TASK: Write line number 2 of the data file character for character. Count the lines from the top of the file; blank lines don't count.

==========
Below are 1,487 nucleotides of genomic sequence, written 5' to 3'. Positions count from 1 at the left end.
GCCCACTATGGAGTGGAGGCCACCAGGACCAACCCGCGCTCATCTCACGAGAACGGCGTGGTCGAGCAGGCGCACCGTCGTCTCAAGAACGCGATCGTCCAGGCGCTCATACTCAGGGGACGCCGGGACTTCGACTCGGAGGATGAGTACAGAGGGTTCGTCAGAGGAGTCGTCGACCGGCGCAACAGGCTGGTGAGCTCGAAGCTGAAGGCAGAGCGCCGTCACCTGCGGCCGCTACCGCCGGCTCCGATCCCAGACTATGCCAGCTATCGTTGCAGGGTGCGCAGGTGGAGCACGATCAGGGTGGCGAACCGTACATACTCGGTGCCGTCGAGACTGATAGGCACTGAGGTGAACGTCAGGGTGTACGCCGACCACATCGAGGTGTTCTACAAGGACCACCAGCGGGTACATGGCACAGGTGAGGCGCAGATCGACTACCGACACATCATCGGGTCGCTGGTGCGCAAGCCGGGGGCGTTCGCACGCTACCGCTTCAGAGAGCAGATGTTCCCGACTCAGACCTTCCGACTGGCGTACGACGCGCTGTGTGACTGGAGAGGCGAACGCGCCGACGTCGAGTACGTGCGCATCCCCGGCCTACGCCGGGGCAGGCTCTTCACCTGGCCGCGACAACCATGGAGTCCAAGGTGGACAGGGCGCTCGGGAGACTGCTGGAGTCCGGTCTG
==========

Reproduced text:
GCCCACTATGGAGTGGAGGCCACCAGGACCAACCCGCGCTCATCTCACGAGAACGGCGTGGTCGAGCAGGCGCACCGTCGTCTCAAGAACGCGATCGTCCAGGCGCTCATACTCAGGGGACGCCGGGACTTCGACTCGGAGGATGAGTACAGAGGGTTCGTCAGAGGAGTCGTCGACCGGCGCAACAGGCTGGTGAGCTCGAAGCTGAAGGCAGAGCGCCGTCACCTGCGGCCGCTACCGCCGGCTCCGATCCCAGACTATGCCAGCTATCGTTGCAGGGTGCGCAGGTGGAGCACGATCAGGGTGGCGAACCGTACATACTCGGTGCCGTCGAGACTGATAGGCACTGAGGTGAACGTCAGGGTGTACGCCGACCACATCGAGGTGTTCTACAAGGACCACCAGCGGGTACATGGCACAGGTGAGGCGCAGATCGACTACCGACACATCATCGGGTCGCTGGTGCGCAAGCCGGGGGCGTTCGCACGCTACCGCTTCAGAGAGCAGATGTTCCCGACTCAGACCTTCCGACTGGCGTACGACGCGCTGTGTGACTGGAGAGGCGAACGCGCCGACGTCGAGTACGTGCGCATCCCCGGCCTACGCCGGGGCAGGCTCTTCACCTGGCCGCGACAACCATGGAGTCCAAGGTGGACAGGGCGCTCGGGAGACTGCTGGAGTCCGGTCTG